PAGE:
Shipyards told Congress Tuesday that they have the technical knowledge, workforce skills and construction experience to build the next generation of heavy icebreakers that will meet the growing U.S. maritime and security interests in the Arctic.
“There is strong interest in icebreaker construction from at least 10 shipyards located around the nation from the Northeast to California to the Northwest and again along the Gulf Coast and Great Lakes region,” Matthew Paxton, president of the Shipbuilders Council of America, told a House subcommittee hearing on the Coast Guard’s Arctic capabilities.
“The level of interest will ensure a robust level of competition for this project, which is certainly good for the Coast Guard and for the nation.”
Paxton said that although U.S. shipyards have not designed or built a heavy icebreaker in the past 40 years, the industry has delivered several other icebreakers during that period. The medium polar icebreaker Healy – built by Huntington Ingalls at its now-shuttered Avondale Shipyard in Louisiana – was put into service in 2000, and is actually larger than the Lockheed-built heavy icebreakers Polar Star and Polar Sea. The industry also built a smaller icebreaker for scientific research in 1992, the Great Lakes icebreaker Mackinaw in 2005, and the commercial icebreaking anchor-handling tug supply vessel Aiviq in 2012.
Industries that partner with shipyards also have the capability, equipment and technology to support building icebreakers, and the shipyard workforce is experienced in working with the steel thickness required for these heavy vessels. Paxton said many yards have built commercial containerships that require a steel thickness that is greater than that of icebreakers. “And many of our shipyards work in heavy steel construction beyond ships, building structures for nuclear power plants” that have even thicker steel requirements.
“Any notion that our industry could not handle the engineering and manufacturing of steel hulls rated at the highest polar codes for icebreaking just does not understand the capability of the domestic shipyard industry,” Paxton told the House subcommittee on Coast Guard and Maritime Transportation.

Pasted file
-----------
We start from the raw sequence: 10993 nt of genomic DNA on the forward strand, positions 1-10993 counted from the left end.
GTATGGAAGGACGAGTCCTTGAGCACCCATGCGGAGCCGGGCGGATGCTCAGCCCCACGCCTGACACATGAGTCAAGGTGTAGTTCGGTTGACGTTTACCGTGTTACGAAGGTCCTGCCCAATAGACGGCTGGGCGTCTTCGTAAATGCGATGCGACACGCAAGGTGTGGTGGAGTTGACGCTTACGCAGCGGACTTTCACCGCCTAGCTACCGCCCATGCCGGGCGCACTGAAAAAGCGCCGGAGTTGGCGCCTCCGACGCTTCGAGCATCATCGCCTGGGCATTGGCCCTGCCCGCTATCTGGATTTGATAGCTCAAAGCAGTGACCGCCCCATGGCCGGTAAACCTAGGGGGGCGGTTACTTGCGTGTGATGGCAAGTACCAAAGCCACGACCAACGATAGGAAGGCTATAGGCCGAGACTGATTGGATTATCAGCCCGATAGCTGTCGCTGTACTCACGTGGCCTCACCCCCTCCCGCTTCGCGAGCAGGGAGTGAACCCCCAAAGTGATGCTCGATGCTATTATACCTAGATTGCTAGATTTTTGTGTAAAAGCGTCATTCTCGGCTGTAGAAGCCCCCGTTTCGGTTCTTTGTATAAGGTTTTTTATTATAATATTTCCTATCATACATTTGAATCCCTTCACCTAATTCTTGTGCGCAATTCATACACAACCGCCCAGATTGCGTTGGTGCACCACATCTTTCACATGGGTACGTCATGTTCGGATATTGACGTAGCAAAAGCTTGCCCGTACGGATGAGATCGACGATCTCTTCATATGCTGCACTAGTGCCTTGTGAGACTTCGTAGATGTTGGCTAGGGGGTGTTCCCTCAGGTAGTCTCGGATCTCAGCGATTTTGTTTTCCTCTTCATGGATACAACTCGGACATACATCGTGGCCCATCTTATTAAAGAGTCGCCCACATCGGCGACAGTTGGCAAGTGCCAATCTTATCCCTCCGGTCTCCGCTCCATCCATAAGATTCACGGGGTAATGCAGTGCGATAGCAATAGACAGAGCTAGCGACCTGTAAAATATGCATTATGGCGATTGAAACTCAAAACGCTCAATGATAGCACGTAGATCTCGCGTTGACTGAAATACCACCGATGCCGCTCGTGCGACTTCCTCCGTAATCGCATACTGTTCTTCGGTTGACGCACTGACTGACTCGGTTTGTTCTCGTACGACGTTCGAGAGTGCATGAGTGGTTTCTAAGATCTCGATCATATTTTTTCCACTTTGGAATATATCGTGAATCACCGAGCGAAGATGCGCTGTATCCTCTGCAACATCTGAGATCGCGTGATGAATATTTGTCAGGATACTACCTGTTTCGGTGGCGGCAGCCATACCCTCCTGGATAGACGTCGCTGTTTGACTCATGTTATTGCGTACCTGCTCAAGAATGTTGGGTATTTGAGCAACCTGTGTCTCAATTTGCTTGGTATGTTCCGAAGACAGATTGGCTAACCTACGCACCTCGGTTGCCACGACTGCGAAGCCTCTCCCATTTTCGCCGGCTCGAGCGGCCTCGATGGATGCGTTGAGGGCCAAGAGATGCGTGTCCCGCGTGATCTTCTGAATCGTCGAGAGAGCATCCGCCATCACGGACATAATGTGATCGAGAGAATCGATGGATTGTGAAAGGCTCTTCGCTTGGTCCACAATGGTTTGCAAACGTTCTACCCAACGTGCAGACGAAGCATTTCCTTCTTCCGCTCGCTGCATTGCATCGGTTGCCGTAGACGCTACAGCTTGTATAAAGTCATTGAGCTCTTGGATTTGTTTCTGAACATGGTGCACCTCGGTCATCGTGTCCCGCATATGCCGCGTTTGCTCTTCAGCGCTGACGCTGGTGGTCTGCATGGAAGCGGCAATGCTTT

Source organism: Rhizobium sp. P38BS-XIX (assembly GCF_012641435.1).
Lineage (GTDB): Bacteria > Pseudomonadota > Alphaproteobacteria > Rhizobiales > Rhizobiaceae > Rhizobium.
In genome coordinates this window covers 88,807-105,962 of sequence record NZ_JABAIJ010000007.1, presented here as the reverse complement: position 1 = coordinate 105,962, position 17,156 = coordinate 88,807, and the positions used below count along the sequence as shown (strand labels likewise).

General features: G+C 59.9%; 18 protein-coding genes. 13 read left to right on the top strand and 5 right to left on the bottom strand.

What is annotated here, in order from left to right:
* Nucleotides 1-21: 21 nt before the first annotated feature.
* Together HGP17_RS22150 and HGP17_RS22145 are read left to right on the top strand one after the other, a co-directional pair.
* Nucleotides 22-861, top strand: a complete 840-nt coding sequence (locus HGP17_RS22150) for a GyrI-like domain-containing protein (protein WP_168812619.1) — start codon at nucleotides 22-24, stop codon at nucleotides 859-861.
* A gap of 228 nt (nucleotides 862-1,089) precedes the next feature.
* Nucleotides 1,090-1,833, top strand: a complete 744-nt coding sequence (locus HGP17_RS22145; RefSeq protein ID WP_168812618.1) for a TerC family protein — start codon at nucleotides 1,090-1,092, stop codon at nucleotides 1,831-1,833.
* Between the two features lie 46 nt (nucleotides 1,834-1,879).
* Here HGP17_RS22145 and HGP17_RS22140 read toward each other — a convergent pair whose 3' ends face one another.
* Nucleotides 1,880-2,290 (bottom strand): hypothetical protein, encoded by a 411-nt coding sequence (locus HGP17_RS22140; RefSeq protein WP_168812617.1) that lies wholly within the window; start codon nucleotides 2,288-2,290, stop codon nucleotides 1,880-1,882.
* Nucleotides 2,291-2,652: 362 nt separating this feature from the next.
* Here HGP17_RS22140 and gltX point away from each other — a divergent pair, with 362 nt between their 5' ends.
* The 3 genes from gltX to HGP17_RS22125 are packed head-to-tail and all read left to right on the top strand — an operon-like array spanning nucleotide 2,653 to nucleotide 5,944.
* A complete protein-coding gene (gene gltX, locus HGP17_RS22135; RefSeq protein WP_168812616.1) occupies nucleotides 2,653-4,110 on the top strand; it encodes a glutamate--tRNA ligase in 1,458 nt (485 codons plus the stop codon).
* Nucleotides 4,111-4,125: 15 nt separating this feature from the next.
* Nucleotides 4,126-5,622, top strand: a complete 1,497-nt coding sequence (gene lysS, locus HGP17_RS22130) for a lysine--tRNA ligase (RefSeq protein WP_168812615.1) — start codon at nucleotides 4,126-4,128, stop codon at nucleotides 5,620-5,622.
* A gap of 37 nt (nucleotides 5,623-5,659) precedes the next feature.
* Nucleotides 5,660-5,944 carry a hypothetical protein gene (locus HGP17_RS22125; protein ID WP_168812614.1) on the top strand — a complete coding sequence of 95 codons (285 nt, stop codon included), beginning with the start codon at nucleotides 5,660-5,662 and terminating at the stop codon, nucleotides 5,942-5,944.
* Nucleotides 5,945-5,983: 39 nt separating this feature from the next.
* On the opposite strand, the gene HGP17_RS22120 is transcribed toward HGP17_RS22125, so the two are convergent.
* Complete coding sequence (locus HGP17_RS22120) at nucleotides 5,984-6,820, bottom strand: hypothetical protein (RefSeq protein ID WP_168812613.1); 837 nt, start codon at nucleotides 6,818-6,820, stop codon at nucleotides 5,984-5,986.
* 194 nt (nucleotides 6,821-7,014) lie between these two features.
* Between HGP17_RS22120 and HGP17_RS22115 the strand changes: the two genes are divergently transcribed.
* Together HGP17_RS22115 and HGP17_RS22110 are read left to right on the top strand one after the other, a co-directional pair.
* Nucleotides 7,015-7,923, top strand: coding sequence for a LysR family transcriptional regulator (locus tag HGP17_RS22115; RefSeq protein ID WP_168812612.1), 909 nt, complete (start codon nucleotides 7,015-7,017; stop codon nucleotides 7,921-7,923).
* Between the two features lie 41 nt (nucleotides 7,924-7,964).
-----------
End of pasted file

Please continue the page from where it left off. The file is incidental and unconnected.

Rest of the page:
He said that once the Coast Guard has stable and validated requirements in place, it would take about seven-and-a-half years to build a new icebreaker, from start of concept design and construction to delivery.
Global interest in maritime traffic in the Arctic has intensified as the summer sea ice levels have reduced, making the area navigable for longer periods. There’s also strong interest in exploration for oil, gas and minerals. This has prompted the Coast Guard to develop a strategy to meet mission demands in the region, and has highlighted the age and inadequate condition of the heavy polar icebreaking fleet to meet the new responsibilities. A recent study by the Government Accountability Office said that there will be a three- to six-year gap in heavy icebreaking capability before a new icebreaker is operational.
Rep. John Garamendi, D-Calif., said Congress must work over the next few months to set a policy to authorize and build two to three heavy icebreakers and two to three medium icebreakers. This should be done before the end of the year so that the new Congress and new administration have a policy in place going forward, Garamendi recommended.
President Obama has requested $150 million to fast-track construction of a new icebreaker, and the Senate Appropriations Committee recently included $1 billion for the first ship in the Defense Appropriations bill.
Garamendi concluded the hearing by saying that when it comes to building icebreakers, there’s no question that “we will make (them) in America.”